Starting from 00:00 on 24 August 2022 (Wednesday), certain foreign nationals may enter the People’s Republic of China (“PRC” or “China”) without additional Chinese entry visa applications as noted below:
- if they are holding valid APEC business travel cards1 to engage in business activities in China;
- if they are foreign students holding valid study residence permits.
These and other developments are highlighted below.
(For related coverage, see GMS Flash Alert 2022-134, 13 July 2022.)
WHY THIS MATTERS
Due to the recent modifications, companies, individuals (especially mobile employees and students), and immigration advisers should apprise themselves of the new measures, avail themselves of the more favourable opportunities, and, importantly, take steps to stay compliant.
International business travellers who travel to China are advised to consider regularly reviewing and assessing their travel plans, keep track of the duration of stay accumulated in China, and document the nature and purposes of the activities (to be) performed in China. It is important to plan ahead in respect of the business traveller’s personal immigration status and cross-border tax arrangements.
APEC Business Travel Cards, Students, and Other Immigration News
According to the recent “Notice on Allowing entry to China of APEC Business Travel Card holders and Study Residence Permit holders and on Updating International Student Visa application requirements”:
- Chinese overseas diplomatic posts are resuming acceptance and processing of student entry visa applications. Detailed requirements and processes are to be spelled out by the PRC Embassy/Consulate.
- Since June 2022, China’s authorities have further eased restrictions on entry into China and Chinese visa applications.
- As noted earlier, the entry ban for APEC business travel cards and valid Chinese student residence permits are being lifted, and student visa applications have resumed.
- Overseas PRC diplomatic posts in Singapore, Malaysia, Nepal, Indonesia, Ireland, Mexico, etc. have issued related announcements regarding the above, and more locations are expected to do likewise.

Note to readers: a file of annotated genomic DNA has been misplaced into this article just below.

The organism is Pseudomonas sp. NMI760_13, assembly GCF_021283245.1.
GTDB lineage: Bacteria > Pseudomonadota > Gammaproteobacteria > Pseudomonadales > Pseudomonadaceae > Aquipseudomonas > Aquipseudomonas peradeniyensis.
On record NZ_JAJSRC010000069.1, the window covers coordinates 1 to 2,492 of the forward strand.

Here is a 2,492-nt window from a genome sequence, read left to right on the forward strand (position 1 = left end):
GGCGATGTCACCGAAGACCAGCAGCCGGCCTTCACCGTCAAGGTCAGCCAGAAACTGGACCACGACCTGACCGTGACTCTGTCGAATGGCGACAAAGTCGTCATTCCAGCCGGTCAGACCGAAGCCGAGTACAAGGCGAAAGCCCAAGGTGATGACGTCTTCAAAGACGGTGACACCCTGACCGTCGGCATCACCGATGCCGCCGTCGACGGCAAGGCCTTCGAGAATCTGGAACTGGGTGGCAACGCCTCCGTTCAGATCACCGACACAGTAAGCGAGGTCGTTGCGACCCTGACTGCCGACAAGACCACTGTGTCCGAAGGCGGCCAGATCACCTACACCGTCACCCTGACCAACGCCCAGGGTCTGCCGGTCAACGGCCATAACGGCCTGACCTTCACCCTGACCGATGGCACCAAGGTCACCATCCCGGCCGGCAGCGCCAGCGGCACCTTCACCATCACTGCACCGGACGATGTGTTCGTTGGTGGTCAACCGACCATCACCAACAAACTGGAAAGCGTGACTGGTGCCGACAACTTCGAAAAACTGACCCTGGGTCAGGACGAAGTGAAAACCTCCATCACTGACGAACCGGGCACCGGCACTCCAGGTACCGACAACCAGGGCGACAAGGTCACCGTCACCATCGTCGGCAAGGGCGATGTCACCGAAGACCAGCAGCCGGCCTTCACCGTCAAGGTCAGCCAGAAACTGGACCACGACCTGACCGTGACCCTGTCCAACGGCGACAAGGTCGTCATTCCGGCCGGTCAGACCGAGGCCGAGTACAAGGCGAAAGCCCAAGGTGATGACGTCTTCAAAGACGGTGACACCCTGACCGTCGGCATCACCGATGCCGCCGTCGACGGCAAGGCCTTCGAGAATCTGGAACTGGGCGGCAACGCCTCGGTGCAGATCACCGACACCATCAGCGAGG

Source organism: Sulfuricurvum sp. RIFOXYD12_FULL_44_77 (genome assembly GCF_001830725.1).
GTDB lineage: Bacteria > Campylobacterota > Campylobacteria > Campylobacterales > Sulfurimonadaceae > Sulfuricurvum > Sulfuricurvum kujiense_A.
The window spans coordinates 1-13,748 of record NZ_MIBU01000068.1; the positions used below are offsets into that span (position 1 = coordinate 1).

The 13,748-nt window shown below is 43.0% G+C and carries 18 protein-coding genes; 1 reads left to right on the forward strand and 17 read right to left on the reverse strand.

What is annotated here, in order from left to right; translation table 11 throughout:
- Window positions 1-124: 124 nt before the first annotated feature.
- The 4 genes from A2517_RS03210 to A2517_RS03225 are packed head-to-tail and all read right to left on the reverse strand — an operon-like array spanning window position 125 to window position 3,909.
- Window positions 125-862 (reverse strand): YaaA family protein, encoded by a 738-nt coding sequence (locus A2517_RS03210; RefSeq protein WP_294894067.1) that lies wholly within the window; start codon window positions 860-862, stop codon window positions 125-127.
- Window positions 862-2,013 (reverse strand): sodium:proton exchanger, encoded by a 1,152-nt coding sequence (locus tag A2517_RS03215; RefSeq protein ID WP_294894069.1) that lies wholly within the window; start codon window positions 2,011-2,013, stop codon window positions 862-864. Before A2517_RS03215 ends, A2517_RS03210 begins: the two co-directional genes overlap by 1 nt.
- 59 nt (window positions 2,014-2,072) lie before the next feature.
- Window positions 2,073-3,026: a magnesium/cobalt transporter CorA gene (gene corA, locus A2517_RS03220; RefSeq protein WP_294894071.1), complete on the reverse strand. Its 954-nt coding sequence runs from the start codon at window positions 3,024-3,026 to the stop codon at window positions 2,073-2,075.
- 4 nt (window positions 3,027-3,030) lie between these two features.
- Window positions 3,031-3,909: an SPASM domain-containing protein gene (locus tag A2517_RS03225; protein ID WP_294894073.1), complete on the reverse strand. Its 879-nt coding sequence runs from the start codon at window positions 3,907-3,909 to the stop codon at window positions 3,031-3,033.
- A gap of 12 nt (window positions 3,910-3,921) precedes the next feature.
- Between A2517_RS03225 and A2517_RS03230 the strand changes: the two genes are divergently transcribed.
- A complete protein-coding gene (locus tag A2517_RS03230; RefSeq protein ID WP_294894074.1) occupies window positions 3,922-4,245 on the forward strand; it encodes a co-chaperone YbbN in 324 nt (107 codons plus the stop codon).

- Detailed requirements in terms of documents and processes may vary according to location. Interested parties may contact the immigration team with KPMG in the People’s Republic of China for more details.
The latest shifts in travel and visa policies appear to be positive signals that the Chinese government is feeling confident about the effects of its coronavirus epidemic control and prevention measures. It is expected that with simplified Chinese visa application procedures, a relaxation of restrictions on entry bans, and more lenient cross-border travel scenarios, the country’s logistics and international commerce sectors will experience a boost.
Companies and individuals should pay close attention to immigration and quarantine requirements in places of origin (pre-departure) and destination, carefully evaluate the employees’ relocation and international business travel plans, and consider options for cost-effective mobility strategies.
KPMG in the People’s Republic of China will closely monitor regulatory updates and will endeavour to keep GMS Flash Alert readers informed as developments occur.
1 The APEC Business Travel Card is an Asia-Pacific Economic Cooperation (APEC) initiative designed to strengthen economic cooperation in the region and provide each other with long-term multiple entry with visa-free and expedited customs clearance for their business travels. A total number of 21 economies, including Australia, Japan, Singapore, Malaysia, and South Korea, are in the APEC Business Travel Card Scheme. Chinese nationals who hold valid APEC Business Travel Cards can enjoy visa-free entry and multiple entry to 16 countries around the world, each entry can last for a stay of at least 60 days.
* Please note the KPMG International member firm in the United States does not provide immigration or labour law services. However, KPMG Law LLP in Canada can assist clients with U.S. immigration matters.
The information contained in this newsletter was submitted by the KPMG International member firm in the People’s Republic of China.
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